Major depression increases risk of death in older adults
Counsel & Heal
Major depression can be a highly debilitating disease that prevents people from carrying out daily activities. In a new study, researchers examined the effects of major depression on older American adults' lifespan. They discovered that the mental illness greatly increases risk of death in adults aged 50 and older.
Lead exposure may cause depression and anxiety in children
Lead is well known for causing permanent behavioral and cognitive problems in children, but a study says it may also cause less obvious problems like depression, too, even at low levels.
That's the word from a study tracking the health of 1,341 children in Jintan, China, where the health effects of pollution from rapid development have become a national concern.
CBT with drug therapy cuts depression relapse in kids compared to medicines alone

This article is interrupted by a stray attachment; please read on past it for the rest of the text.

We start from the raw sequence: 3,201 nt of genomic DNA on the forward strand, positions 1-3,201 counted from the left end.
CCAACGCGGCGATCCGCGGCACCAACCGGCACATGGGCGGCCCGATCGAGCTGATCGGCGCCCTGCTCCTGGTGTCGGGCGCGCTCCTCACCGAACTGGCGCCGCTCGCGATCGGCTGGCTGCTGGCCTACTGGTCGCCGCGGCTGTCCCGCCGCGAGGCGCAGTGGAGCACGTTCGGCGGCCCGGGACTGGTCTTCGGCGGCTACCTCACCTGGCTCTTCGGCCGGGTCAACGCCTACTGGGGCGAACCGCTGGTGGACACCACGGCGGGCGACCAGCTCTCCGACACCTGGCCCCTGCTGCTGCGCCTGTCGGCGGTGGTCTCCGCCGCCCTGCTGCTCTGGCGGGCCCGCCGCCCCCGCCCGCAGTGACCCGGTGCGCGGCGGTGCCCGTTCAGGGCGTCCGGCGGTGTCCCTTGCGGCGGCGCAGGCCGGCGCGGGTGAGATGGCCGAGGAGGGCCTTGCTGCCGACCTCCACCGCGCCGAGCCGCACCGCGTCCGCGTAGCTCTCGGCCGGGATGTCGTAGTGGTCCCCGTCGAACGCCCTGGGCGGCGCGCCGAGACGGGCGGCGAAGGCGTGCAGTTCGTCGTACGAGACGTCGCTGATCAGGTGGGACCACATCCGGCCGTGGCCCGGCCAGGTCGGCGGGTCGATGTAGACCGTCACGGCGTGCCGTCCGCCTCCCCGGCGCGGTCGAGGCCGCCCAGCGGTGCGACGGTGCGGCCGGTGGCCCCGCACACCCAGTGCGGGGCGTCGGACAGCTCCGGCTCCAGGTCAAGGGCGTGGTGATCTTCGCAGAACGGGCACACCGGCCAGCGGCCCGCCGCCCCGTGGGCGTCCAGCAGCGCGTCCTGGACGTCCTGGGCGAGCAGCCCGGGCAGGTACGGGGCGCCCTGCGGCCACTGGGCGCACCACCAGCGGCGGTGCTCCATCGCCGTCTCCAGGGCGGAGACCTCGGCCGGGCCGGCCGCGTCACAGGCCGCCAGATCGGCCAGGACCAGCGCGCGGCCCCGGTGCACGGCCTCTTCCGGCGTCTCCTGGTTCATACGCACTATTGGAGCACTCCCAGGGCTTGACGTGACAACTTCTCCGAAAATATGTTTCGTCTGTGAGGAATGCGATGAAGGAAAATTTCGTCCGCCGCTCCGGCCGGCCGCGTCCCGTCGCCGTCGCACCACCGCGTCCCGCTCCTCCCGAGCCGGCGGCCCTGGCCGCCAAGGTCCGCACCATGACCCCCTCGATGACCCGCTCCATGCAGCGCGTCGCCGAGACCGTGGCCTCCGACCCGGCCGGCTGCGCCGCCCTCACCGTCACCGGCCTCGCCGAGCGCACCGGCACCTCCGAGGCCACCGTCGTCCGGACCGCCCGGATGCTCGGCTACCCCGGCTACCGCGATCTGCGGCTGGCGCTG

A combination of cognitive-behavioral therapy (CBT) along with medication enhances treatment for children and adolescents suffering from depression.
In a new clinical trial, investigators discovered depression relapse rates were substantially lower in a group of youths who received both forms of treatment versus medication alone.
About Anxiety & Depression Insights |
This news brief is a timely update about anxiety disorders and depression sent to members of the Anxiety and Depression Association of America and other professionals interested in this area. Links to articles are provided for the convenience of the reader. External resources are not a part of the ADAA website, and ADAA is not responsible for the content of external sites. Linking to a website does not constitute an endorsement by ADAA of the sponsors of the site or the information presented on the site. For more information about ADAA, visit www.ADAA.org.